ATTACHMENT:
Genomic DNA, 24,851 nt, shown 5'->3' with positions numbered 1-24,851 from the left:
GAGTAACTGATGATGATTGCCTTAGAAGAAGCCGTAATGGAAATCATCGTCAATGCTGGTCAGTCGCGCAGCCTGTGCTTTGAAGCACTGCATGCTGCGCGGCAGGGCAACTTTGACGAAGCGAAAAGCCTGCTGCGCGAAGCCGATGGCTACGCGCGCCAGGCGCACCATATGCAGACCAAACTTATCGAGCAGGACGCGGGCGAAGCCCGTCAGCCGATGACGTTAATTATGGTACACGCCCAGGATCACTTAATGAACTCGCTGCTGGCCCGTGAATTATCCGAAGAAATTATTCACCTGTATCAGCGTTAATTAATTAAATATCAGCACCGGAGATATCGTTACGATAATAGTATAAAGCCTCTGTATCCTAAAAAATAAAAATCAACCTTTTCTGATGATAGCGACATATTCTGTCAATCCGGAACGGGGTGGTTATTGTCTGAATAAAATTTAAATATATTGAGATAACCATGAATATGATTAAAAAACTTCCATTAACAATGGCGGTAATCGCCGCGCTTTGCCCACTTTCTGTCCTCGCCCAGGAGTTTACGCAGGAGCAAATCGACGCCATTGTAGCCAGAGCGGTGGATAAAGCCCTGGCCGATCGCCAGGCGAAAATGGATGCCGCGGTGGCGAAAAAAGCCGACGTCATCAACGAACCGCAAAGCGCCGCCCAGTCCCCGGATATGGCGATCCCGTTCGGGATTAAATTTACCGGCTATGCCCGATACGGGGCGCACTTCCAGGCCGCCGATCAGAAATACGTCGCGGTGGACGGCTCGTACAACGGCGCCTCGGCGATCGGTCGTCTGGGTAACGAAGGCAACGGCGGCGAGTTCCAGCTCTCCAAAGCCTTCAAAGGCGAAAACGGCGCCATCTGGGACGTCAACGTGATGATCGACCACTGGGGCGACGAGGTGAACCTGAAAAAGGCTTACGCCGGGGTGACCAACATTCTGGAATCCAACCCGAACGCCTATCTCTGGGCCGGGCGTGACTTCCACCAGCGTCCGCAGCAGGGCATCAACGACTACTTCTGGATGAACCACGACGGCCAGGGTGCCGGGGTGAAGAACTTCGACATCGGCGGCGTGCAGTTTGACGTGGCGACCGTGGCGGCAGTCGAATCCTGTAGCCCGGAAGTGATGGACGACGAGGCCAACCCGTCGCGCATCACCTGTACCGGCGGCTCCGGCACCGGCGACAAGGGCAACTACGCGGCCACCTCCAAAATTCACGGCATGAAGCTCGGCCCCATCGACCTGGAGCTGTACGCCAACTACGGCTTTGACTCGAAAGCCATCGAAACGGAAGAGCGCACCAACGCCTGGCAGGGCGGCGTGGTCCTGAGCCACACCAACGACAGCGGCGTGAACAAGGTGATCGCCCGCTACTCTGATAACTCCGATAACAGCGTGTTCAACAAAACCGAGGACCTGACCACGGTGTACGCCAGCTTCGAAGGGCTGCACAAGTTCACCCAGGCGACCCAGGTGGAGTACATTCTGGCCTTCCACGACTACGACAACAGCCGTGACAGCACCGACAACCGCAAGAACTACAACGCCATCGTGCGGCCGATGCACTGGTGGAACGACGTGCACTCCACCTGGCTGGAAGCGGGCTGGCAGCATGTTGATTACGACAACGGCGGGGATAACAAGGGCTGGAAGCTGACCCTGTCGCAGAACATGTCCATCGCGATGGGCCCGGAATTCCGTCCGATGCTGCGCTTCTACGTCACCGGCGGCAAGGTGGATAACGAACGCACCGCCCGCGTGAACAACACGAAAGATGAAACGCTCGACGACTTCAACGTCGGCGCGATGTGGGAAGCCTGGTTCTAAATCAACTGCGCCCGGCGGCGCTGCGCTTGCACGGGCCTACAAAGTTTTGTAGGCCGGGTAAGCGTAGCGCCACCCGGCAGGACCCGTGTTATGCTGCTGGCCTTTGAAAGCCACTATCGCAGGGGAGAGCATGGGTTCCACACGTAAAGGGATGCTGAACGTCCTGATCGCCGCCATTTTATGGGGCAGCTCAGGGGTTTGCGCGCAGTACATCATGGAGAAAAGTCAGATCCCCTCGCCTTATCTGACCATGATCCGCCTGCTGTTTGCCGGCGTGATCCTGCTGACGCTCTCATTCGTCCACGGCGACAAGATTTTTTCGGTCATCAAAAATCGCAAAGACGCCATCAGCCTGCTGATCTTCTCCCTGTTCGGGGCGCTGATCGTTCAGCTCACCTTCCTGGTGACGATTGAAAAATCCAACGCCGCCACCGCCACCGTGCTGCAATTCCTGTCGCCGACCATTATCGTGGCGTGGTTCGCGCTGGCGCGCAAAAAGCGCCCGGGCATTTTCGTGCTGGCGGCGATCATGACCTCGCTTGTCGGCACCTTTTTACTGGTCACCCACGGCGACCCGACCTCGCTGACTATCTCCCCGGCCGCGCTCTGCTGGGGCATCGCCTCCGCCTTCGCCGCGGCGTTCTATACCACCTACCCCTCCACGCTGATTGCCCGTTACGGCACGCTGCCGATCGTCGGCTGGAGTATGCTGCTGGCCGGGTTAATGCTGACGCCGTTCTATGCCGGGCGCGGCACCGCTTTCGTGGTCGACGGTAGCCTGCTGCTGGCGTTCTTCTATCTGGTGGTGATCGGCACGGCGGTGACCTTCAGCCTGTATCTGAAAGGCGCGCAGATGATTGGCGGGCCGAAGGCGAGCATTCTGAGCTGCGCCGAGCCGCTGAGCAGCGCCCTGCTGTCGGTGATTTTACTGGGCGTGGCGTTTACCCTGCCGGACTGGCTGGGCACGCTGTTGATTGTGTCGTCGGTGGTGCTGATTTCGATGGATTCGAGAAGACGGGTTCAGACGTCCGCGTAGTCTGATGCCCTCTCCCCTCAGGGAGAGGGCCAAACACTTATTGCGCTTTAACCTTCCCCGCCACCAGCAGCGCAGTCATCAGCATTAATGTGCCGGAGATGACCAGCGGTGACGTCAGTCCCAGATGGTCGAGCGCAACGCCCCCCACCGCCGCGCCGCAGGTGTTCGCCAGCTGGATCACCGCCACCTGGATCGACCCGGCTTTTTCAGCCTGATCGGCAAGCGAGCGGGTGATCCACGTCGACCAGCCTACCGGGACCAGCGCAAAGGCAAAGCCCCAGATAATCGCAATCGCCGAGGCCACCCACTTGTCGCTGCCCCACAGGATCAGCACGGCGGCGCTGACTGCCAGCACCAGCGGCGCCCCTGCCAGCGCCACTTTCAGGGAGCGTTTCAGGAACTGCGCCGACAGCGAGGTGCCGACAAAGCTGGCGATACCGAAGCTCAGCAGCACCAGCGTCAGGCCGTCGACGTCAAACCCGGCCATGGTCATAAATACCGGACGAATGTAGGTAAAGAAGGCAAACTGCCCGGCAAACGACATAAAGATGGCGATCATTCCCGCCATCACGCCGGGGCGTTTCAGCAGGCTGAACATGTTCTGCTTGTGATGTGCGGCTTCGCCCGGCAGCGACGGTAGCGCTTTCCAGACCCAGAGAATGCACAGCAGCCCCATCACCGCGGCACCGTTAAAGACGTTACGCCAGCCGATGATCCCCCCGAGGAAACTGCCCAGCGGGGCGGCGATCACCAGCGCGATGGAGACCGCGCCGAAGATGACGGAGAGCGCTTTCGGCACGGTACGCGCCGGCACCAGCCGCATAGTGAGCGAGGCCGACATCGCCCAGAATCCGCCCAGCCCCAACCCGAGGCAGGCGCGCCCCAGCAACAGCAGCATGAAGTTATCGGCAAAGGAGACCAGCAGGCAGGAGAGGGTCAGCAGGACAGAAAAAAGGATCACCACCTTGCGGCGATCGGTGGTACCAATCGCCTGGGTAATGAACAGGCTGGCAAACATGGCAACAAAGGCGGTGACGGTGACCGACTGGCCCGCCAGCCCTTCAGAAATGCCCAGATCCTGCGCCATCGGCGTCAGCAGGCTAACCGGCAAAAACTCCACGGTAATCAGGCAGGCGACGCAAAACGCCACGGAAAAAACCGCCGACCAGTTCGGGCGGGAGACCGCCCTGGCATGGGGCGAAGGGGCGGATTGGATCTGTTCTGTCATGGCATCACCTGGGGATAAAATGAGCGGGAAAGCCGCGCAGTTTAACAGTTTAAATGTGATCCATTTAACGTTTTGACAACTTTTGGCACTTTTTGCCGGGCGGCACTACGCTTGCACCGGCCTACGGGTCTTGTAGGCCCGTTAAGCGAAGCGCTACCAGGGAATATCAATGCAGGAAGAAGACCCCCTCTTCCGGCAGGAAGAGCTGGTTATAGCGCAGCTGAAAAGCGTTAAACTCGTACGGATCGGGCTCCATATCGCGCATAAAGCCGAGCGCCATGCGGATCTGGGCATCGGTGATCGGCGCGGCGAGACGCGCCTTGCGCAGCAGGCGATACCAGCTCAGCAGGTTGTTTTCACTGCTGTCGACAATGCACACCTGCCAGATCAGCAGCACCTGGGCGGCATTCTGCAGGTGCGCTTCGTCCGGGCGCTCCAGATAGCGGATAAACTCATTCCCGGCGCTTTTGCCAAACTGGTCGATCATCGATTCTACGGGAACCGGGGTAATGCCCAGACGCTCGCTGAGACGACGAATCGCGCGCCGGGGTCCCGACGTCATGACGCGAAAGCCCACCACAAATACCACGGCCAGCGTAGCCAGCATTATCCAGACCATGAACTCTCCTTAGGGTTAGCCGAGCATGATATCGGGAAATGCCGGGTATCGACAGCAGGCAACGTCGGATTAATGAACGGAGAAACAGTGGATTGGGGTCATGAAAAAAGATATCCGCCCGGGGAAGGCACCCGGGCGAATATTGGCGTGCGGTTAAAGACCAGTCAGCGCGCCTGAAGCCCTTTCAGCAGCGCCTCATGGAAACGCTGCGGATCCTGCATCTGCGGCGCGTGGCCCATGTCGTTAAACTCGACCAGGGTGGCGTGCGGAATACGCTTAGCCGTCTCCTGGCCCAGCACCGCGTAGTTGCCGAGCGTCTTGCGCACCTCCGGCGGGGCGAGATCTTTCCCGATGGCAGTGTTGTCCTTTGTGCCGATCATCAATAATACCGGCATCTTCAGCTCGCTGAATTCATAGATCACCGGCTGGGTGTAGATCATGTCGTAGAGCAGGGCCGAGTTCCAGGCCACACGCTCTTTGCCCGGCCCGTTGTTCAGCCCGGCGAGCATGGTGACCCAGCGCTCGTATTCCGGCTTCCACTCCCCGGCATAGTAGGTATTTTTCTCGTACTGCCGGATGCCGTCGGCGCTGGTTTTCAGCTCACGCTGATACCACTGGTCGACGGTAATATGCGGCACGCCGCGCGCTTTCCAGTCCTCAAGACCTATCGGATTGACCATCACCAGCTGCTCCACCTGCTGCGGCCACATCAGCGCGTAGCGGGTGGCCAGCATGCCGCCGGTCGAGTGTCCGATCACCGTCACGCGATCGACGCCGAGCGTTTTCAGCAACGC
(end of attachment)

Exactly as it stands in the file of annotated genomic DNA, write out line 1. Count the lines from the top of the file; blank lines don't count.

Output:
Genomic DNA, 24,851 nt, shown 5'->3' with positions numbered 1-24,851 from the left: